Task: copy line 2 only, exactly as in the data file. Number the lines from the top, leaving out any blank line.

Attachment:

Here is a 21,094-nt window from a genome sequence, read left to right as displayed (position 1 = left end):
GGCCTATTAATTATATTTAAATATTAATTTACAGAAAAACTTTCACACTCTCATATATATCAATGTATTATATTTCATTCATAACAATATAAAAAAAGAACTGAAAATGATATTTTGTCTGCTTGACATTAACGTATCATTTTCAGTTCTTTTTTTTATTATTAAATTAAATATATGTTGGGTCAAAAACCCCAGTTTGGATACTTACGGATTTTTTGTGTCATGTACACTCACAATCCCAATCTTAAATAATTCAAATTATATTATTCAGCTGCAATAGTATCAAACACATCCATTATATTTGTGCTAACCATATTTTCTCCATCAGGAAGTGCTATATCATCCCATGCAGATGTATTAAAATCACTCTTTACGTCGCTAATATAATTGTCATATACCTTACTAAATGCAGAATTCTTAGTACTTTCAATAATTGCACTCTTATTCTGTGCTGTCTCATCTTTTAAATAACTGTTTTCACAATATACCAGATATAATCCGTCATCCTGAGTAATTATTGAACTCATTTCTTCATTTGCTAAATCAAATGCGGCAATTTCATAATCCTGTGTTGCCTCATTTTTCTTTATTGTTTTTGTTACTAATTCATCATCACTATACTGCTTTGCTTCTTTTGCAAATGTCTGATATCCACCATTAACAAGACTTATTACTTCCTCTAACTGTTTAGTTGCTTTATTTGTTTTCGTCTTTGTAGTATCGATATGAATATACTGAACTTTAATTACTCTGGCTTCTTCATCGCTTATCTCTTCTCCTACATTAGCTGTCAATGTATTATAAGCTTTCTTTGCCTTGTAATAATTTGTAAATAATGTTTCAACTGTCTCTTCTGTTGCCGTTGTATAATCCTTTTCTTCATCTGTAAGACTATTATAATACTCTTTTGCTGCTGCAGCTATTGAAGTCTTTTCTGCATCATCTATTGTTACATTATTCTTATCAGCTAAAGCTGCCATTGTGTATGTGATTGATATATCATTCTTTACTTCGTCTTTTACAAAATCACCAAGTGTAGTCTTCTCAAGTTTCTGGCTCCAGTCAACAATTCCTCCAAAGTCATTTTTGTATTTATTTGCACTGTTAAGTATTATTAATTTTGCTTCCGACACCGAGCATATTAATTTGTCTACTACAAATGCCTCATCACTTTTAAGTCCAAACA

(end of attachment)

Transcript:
GGCCTATTAATTATATTTAAATATTAATTTACAGAAAAACTTTCACACTCTCATATATATCAATGTATTATATTTCATTCATAACAATATAAAAAAAGAACTGAAAATGATATTTTGTCTGCTTGACATTAACGTATCATTTTCAGTTCTTTTTTTTATTATTAAATTAAATATATGTTGGGTCAAAAACCCCAGTTTGGATACTTACGGATTTTTTGTGTCATGTACACTCACAATCCCAATCTTAAATAATTCAAATTATATTATTCAGCTGCAATAGTATCAAACACATCCATTATATTTGTGCTAACCATATTTTCTCCATCAGGAAGTGCTATATCATCCCATGCAGATGTATTAAAATCACTCTTTACGTCGCTAATATAATTGTCATATACCTTACTAAATGCAGAATTCTTAGTACTTTCAATAATTGCACTCTTATTCTGTGCTGTCTCATCTTTTAAATAACTGTTTTCACAATATACCAGATATAATCCGTCATCCTGAGTAATTATTGAACTCATTTCTTCATTTGCTAAATCAAATGCGGCAATTTCATAATCCTGTGTTGCCTCATTTTTCTTTATTGTTTTTGTTACTAATTCATCATCACTATACTGCTTTGCTTCTTTTGCAAATGTCTGATATCCACCATTAACAAGACTTATTACTTCCTCTAACTGTTTAGTTGCTTTATTTGTTTTCGTCTTTGTAGTATCGATATGAATATACTGAACTTTAATTACTCTGGCTTCTTCATCGCTTATCTCTTCTCCTACATTAGCTGTCAATGTATTATAAGCTTTCTTTGCCTTGTAATAATTTGTAAATAATGTTTCAACTGTCTCTTCTGTTGCCGTTGTATAATCCTTTTCTTCATCTGTAAGACTATTATAATACTCTTTTGCTGCTGCAGCTATTGAAGTCTTTTCTGCATCATCTATTGTTACATTATTCTTATCAGCTAAAGCTGCCATTGTGTATGTGATTGATATATCATTCTTTACTTCGTCTTTTACAAAATCACCAAGTGTAGTCTTCTCAAGTTTCTGGCTCCAGTCAACAATTCCTCCAAAGTCATTTTTGTATTTATTTGCACTGTTAAGTATTATTAATTTTGCTTCCGACACCGAGCATATTAATTTGTCTACTACAAATGCCTCATCACTTTTAAGTCCAAACA